Yves Lessard Bloc Chambly—Borduas, QC

Mr. Speaker, I would like to give her a second chance to answer the question.

Does the minister realize that many so-called long-tenured workers will not have access under this bill? Does she realize that women will not have access under this bill, nor will young people and seasonal workers?

How can the minister be satisfied with a bill that, far from helping unemployed workers, on the contrary, actually excludes them?

Employment InsuranceOral Questions

2:35 p.m.

Jonquière—Alma Québec

Conservative

Jean-Pierre Blackburn ConservativeMinister of National Revenue and Minister of State (Agriculture)

Mr. Speaker, I would remind the House again that the longer the Bloc Québécois delays the implementation of this bill, the more people are being penalized. We want to help 190,000 workers and we are injecting $1 billion—well, $935 million—to help people who are losing their jobs. We want to help these long-tenured workers who have paid into employment insurance for years and years, so they can now have from 5 to 20 weeks longer.

Why are they delaying the application or implementation of this bill?

Representation in ParliamentOral Questions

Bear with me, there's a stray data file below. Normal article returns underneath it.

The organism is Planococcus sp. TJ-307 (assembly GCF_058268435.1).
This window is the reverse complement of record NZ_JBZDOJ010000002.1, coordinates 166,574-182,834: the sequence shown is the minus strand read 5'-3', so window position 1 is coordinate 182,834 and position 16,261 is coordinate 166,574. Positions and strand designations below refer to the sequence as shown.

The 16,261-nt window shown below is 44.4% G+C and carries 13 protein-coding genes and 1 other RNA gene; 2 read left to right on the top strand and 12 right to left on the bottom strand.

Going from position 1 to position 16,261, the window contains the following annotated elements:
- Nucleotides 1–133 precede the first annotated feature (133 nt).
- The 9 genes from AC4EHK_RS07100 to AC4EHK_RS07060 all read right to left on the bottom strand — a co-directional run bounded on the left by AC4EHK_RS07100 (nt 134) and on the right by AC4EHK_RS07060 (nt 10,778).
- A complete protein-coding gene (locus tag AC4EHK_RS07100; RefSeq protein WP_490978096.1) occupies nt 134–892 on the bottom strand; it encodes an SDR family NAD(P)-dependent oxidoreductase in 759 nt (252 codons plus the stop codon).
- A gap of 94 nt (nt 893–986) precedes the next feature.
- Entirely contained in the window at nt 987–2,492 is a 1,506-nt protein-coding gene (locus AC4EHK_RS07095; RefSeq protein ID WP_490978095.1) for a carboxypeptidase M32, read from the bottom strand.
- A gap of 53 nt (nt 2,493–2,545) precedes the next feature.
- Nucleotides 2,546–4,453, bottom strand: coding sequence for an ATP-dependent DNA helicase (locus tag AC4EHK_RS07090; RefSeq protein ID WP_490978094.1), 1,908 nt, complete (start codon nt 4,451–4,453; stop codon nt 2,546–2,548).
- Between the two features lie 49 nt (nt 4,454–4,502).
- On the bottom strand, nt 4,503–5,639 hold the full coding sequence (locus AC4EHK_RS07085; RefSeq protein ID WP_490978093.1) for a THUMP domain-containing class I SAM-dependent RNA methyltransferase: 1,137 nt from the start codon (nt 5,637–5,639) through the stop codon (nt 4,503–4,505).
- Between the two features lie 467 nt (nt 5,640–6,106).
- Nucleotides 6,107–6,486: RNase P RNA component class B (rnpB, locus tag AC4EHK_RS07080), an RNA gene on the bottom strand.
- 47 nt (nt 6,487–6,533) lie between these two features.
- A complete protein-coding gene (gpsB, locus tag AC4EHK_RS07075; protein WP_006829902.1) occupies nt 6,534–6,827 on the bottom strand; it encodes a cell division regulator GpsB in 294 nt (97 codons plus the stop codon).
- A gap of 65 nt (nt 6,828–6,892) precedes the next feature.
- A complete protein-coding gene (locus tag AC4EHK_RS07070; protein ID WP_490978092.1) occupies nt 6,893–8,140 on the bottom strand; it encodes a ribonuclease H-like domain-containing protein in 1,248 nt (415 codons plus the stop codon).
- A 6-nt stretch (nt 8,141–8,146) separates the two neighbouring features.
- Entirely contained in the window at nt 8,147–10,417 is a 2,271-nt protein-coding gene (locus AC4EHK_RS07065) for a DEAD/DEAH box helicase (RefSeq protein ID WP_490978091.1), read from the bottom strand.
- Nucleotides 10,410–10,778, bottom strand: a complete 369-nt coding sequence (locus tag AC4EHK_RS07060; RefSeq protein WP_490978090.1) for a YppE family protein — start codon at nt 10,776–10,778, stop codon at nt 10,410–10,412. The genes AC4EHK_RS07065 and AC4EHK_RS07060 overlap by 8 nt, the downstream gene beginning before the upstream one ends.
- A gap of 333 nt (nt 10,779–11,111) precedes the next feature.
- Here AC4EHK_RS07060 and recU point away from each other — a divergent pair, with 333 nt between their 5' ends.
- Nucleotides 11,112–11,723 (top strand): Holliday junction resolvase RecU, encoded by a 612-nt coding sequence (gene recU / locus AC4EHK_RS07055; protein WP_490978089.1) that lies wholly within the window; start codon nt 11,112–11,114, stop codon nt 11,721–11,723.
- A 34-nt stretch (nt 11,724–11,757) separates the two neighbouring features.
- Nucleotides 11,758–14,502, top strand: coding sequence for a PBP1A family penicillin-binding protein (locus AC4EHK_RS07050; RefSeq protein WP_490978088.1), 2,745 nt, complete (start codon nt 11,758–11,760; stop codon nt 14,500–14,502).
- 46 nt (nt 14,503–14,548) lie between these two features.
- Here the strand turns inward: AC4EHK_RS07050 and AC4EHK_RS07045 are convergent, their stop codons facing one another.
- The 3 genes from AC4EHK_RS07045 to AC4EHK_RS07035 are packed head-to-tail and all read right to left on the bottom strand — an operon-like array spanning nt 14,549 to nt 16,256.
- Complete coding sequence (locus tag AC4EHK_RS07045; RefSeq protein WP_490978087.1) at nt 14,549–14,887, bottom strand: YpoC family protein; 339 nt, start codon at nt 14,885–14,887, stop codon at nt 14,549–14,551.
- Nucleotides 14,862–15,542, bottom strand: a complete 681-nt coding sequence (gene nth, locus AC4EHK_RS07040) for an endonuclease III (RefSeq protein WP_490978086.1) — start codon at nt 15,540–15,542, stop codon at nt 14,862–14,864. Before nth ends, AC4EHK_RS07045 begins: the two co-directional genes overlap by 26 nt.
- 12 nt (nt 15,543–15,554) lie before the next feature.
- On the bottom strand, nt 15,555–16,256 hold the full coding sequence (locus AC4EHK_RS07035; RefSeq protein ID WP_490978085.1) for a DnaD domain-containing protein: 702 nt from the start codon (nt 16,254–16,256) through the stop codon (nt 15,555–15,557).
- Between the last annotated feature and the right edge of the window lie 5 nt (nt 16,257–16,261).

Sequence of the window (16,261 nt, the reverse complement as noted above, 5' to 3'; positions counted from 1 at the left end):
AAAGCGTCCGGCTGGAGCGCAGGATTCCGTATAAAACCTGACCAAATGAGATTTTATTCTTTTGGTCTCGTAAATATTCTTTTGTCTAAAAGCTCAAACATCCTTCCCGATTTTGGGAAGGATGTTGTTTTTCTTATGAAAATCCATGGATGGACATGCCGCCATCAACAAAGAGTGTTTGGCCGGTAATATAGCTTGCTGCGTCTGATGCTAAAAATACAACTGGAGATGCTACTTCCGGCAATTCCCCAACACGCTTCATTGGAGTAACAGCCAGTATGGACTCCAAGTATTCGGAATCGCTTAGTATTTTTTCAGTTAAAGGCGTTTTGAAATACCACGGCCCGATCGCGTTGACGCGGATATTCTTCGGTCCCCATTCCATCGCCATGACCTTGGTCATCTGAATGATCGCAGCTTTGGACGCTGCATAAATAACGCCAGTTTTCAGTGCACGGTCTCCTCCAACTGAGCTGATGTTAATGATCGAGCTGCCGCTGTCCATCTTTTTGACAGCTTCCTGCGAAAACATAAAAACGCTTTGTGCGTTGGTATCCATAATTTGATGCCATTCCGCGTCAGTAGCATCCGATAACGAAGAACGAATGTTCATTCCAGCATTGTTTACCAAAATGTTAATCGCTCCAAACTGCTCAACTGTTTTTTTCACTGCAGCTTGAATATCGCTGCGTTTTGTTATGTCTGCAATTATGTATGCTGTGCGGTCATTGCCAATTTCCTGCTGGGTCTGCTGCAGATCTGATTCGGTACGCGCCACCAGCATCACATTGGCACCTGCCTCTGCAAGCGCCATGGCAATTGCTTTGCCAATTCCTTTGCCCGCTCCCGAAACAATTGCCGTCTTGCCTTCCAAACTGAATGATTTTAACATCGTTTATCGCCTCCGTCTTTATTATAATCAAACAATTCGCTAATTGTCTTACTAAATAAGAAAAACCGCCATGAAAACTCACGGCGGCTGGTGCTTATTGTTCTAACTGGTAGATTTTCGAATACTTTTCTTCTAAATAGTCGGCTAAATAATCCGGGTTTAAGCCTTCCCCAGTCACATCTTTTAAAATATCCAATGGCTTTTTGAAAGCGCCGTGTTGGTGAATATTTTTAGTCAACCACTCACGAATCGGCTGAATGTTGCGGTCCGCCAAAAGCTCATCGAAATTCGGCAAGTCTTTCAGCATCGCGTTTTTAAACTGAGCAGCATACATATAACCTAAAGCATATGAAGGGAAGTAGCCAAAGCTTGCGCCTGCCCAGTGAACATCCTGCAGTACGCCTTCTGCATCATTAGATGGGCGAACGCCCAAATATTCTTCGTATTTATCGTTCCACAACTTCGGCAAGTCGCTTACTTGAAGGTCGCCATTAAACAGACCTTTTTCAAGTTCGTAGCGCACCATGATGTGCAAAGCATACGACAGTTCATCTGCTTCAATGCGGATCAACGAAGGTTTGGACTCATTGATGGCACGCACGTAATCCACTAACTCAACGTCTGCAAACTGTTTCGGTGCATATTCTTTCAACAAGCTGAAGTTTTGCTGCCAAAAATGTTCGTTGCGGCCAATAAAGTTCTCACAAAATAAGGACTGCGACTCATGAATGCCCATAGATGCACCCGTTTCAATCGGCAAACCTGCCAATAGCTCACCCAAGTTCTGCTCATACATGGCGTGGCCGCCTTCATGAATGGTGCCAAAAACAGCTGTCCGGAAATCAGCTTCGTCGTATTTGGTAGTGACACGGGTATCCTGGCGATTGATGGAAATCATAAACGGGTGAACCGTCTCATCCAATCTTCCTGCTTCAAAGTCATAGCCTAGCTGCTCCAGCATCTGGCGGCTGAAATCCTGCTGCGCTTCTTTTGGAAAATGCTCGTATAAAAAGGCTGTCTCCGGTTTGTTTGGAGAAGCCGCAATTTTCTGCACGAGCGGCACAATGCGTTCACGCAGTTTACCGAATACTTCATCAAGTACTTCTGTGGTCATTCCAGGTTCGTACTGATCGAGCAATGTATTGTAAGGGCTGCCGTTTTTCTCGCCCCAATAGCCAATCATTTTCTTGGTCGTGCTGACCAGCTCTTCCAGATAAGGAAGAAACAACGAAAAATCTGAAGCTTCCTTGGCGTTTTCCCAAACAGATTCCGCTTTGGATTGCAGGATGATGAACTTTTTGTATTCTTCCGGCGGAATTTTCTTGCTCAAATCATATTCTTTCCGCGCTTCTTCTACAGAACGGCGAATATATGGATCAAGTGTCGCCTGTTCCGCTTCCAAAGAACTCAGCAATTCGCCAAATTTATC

September 28th, 2009 / 2:35 p.m.

Bloc

Michel Guimond Bloc Montmorency—Charlevoix—Haute-Côte-Nord, QC

Mr. Speaker, as time passes, it becomes clearer that this government's recognition of the Quebec nation means nothing. The plan to increase the number of seats in this House is more proof of this. The reform proposes the addition of 34 new seats outside Quebec, which would reduce Quebec's political weight.

Does the government realize that increasing the number of seats and weakening Quebec's political power would take away all meaning from the recognition of the Quebec nation?

Representation in ParliamentOral Questions

2:40 p.m.

Charleswood—St. James—Assiniboia Manitoba

Conservative

Steven Fletcher ConservativeMinister of State (Democratic Reform)

Mr. Speaker, the government is committed to fair representation across the country. It would be really helpful if the opposition parties would help the government deal with this global economic recession.

This government is making Canada, including Quebec, better by sound economic management. Come and join us, make Parliament work and make Quebec stronger with all Canadians.

Representation in ParliamentOral Questions

2:40 p.m.

Bloc

Michel Guimond Bloc Montmorency—Charlevoix—Haute-Côte-Nord, QC